Sunday, January 28, 2007

IRAQ IN FRAGMENTS - best doc of 2006

IRAQ IN FRAGMENTS is an outstanding documentary - probably the best I've seen in the past year. Produced, photographed, researched and directed by James Longley, it deserves to be seen and to be awarded the Oscar for Best Documentary in a couple of weeks time.

IRAQ IN FRAGMENTS is made up of three segments. The first segment focuses on a small boy living in Baghdad who is being viciously bullied by his guardian. The segment makes for extremely uncomfortable as we are forced to see a small boy reduced to tears by a jeering, snide adult. It's the most devestating cinema I have experienced in some time. It is worth pointing out that this segment is not overtly political. However, it is clear that the old Sunni men regret the fall of Saddam and believe that the USA was only interested in Iraq's oil wealth.

The second segment gives us a scary insight into the Shia militant uprising. But - scrupulously fair - Longley also shows some Shia Iraqis complaining about the arbitrary militia "justice" that is dispensed by Sadr's men. To them, the liberation has merely replaced one Sunni tyrant with another Shia tyrant. Finally, the third segment shows the Kurds. Even this community - which has had the most to gain from the US invasion and is - broadly speaking - pleased that it took place - has an ambivalent attitude towards the US troops still stationed in Iraq.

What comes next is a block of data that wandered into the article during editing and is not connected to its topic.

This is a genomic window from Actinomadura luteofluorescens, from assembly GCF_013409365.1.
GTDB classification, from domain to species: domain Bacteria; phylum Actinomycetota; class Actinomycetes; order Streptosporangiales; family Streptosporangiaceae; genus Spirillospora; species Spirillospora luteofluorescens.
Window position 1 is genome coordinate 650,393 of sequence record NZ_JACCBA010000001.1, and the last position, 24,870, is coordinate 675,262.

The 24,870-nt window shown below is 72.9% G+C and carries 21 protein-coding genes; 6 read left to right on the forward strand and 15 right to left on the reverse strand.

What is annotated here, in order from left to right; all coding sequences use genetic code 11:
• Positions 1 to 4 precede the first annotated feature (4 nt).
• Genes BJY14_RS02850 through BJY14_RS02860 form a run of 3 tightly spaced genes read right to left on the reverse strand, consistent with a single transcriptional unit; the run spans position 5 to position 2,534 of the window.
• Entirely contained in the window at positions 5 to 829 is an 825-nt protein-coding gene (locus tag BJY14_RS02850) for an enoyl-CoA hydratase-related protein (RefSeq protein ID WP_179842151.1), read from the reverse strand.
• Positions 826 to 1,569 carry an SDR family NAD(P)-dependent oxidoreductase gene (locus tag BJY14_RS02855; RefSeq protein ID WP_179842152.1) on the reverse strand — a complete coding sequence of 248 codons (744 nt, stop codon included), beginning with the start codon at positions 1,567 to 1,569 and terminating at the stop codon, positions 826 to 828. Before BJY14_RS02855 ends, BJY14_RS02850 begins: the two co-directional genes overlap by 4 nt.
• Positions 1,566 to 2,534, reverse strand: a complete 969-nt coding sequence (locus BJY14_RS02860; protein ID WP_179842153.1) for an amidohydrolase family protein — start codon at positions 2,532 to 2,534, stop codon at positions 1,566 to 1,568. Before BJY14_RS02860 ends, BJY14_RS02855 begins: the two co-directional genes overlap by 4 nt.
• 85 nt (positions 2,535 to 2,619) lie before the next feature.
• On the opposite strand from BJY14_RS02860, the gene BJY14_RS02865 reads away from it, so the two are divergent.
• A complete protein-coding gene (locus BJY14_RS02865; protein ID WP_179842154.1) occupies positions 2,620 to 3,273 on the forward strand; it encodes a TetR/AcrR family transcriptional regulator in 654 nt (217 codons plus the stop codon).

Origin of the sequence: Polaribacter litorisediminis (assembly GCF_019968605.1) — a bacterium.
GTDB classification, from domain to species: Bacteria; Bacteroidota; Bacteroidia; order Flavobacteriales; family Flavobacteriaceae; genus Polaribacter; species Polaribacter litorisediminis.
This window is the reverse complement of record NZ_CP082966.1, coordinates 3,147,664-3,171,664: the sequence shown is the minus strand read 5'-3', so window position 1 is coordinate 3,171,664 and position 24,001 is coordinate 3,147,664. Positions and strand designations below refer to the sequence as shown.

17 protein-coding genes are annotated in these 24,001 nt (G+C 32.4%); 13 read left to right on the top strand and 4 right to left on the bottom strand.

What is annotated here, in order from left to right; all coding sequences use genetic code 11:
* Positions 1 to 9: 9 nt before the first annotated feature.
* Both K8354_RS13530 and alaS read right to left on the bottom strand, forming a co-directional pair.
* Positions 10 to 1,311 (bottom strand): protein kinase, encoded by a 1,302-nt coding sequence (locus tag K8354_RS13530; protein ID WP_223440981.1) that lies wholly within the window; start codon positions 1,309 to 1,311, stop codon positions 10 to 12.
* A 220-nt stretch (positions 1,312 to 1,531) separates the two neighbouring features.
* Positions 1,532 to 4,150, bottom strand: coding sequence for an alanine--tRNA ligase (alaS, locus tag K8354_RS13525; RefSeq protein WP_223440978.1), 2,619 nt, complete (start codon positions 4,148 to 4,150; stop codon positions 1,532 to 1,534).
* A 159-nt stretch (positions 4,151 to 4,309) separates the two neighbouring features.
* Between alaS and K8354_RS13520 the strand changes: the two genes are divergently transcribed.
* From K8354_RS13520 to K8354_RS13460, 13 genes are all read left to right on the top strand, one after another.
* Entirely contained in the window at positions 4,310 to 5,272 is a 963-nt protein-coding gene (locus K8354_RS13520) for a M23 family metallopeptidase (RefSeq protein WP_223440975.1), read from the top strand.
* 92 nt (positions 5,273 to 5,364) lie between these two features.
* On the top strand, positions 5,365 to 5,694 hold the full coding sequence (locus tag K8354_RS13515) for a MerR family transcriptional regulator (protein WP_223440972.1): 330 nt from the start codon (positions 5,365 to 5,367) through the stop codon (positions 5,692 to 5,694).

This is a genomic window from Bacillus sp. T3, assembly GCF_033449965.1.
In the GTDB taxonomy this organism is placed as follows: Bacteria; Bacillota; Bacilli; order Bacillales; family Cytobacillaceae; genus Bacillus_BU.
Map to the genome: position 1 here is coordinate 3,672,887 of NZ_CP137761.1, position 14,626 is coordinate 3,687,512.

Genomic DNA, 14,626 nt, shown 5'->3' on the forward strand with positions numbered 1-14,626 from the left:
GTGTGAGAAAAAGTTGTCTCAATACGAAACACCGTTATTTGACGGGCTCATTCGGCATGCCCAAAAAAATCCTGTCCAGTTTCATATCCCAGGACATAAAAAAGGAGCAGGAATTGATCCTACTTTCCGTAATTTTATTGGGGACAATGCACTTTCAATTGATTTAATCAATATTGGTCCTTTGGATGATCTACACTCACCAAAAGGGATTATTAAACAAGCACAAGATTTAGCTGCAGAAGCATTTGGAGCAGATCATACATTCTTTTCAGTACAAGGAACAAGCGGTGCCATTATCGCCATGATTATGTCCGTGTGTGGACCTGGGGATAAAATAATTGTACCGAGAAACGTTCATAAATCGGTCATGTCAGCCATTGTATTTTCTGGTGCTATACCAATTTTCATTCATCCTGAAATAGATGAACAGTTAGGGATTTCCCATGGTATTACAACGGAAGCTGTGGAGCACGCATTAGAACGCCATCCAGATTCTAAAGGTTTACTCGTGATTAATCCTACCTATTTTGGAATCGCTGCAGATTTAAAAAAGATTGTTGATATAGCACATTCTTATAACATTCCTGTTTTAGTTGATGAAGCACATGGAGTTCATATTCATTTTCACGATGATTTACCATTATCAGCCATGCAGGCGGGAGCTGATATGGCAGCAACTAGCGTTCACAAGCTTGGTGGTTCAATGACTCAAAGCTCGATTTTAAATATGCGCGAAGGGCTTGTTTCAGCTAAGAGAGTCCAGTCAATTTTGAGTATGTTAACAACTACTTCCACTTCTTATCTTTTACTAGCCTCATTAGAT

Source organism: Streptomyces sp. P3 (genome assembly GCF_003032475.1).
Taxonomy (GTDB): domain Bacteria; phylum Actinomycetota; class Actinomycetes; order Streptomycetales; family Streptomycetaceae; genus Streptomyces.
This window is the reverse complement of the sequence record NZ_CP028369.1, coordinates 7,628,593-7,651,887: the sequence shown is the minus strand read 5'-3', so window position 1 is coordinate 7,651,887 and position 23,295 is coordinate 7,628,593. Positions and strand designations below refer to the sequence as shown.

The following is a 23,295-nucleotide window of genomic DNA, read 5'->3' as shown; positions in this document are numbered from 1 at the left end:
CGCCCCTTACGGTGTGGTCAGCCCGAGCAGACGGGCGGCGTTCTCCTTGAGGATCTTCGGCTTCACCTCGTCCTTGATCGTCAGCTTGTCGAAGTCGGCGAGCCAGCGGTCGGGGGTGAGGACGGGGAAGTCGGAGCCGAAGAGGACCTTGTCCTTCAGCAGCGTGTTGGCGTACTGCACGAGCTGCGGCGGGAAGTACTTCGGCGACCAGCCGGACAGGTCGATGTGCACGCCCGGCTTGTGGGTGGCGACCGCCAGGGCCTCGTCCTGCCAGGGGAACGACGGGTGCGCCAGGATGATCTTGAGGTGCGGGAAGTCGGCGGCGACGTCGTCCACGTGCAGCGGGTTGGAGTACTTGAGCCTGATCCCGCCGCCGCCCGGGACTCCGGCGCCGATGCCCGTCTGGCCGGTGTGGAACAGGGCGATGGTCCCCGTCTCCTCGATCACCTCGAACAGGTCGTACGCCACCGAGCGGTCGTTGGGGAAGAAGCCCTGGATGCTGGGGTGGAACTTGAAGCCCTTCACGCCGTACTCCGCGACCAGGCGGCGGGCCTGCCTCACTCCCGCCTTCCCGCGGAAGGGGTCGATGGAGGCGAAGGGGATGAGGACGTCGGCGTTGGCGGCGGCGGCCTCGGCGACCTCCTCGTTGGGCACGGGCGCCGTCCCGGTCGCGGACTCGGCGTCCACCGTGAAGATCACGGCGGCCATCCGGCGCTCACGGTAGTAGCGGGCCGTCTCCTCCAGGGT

Unlike most documentaries, the film does not have a simple earnest liberal message. In fact, Longley resists any authorial comment, leaving the viewer to draw his own conclusions about the complicated social, political and religious issues facing ordinary Iraqi citizens. Again, unlike ordinary documentary films, this film is beautifully photographed and rewards a viewing on the big screen if you can possibly get to one.

IRAQ IN FRAGMENTS played Sundance 2006 and went on limited release in the US last November. It is currently on limited release in the UK.

1 comment:

  1. If you enjoyed this one you should also check out "
    The Blood of My Brother: A Story of Death in Iraq". Not quite as good but also amazingly poignant.